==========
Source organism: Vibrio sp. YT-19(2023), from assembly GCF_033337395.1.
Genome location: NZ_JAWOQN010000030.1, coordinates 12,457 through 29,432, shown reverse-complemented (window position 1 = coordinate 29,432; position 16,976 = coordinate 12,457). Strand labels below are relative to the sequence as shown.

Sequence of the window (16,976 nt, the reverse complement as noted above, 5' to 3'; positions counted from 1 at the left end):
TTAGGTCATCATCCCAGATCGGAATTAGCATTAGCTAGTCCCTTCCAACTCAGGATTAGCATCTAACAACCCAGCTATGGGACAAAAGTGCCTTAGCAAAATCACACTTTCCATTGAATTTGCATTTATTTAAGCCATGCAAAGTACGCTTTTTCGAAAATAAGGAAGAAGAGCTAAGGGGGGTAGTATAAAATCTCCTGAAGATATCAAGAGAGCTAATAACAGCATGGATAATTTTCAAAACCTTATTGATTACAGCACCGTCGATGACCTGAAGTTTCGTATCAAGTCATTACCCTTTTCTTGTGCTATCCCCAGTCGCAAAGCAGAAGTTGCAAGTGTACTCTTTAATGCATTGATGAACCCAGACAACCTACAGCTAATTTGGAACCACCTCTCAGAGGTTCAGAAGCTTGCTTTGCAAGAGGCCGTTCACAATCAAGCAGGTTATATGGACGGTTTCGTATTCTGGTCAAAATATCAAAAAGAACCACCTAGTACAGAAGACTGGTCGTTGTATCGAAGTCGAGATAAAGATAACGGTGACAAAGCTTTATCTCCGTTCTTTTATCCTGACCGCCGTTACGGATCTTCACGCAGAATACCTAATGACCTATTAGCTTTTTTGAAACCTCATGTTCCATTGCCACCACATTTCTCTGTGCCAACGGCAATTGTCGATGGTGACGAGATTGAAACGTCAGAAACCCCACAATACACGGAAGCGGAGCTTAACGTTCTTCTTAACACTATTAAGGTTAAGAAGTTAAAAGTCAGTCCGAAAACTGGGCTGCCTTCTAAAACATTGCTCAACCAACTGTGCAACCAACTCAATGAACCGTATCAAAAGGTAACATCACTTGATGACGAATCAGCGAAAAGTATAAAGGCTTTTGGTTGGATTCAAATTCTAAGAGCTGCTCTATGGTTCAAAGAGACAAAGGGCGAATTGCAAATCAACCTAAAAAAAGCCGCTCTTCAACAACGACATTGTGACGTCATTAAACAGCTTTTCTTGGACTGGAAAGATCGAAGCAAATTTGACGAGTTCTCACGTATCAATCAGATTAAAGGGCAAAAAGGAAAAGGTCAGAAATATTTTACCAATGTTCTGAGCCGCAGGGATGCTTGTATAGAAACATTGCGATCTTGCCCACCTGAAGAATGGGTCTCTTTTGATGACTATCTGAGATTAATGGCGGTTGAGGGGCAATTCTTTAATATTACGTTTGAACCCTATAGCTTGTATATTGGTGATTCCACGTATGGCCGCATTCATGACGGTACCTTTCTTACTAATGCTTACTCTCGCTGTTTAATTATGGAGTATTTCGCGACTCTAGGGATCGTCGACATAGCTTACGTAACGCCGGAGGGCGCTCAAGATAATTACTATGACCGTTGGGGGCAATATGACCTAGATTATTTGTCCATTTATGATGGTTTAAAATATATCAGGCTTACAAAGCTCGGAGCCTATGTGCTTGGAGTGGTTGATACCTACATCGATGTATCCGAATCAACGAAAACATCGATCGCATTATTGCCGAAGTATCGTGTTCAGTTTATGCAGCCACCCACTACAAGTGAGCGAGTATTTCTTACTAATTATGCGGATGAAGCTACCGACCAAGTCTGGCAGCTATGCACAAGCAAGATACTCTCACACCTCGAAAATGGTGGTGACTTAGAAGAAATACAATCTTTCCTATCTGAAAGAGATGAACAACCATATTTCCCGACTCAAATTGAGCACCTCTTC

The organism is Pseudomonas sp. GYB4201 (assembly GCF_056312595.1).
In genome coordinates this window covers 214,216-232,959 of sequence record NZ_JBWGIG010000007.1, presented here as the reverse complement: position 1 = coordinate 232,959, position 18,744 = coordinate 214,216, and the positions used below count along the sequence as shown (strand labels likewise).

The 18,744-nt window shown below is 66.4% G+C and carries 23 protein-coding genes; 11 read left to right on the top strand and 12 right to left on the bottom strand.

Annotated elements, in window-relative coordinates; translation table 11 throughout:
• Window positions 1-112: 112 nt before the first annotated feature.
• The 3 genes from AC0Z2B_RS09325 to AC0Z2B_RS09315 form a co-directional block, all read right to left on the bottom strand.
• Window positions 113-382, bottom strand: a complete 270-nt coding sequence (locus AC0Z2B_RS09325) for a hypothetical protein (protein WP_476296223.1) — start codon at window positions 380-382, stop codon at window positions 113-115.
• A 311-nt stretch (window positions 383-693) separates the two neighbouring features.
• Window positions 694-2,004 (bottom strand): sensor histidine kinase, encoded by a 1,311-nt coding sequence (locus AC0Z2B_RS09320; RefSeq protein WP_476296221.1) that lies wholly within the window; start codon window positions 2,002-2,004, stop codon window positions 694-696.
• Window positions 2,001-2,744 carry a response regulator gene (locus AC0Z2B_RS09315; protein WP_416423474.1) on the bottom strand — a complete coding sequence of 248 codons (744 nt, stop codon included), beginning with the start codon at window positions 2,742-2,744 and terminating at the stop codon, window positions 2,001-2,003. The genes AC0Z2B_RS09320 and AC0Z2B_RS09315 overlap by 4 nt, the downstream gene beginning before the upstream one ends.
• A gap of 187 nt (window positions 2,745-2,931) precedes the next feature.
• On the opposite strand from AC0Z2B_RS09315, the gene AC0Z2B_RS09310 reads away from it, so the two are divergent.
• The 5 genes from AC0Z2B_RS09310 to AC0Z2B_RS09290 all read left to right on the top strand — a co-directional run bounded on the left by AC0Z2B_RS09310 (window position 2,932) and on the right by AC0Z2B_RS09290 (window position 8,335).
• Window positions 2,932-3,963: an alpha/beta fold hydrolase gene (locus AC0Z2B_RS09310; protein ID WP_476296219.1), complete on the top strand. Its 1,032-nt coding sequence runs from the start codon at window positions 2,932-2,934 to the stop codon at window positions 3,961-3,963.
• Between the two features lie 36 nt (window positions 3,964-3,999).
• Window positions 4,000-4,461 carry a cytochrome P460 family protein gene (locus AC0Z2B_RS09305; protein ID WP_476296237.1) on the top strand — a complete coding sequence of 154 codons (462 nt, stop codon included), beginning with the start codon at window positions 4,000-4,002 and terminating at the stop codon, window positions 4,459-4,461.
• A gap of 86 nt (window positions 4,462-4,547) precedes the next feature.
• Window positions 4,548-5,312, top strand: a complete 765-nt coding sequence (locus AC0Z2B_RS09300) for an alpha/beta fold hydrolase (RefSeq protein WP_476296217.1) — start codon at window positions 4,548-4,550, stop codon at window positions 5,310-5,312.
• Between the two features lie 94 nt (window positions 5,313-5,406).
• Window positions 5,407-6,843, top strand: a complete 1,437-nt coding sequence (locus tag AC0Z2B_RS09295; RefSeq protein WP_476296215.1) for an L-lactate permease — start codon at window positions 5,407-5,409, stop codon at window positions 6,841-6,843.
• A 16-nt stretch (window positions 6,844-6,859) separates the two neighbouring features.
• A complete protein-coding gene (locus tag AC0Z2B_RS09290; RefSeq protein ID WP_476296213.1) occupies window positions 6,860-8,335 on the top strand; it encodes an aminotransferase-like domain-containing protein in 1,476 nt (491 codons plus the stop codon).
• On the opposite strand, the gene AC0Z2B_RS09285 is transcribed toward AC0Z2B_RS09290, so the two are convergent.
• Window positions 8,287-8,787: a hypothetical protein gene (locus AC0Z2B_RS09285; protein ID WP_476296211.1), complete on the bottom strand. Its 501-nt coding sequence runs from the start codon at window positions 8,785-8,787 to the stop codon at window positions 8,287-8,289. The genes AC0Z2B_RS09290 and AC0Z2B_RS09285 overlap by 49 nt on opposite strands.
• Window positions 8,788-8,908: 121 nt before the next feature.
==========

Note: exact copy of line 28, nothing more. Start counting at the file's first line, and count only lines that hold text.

• Window positions 8,287-8,787: a hypothetical protein gene (locus AC0Z2B_RS09285; protein ID WP_476296211.1), complete on the bottom strand. Its 501-nt coding sequence runs from the start codon at window positions 8,785-8,787 to the stop codon at window positions 8,287-8,289. The genes AC0Z2B_RS09290 and AC0Z2B_RS09285 overlap by 49 nt on opposite strands.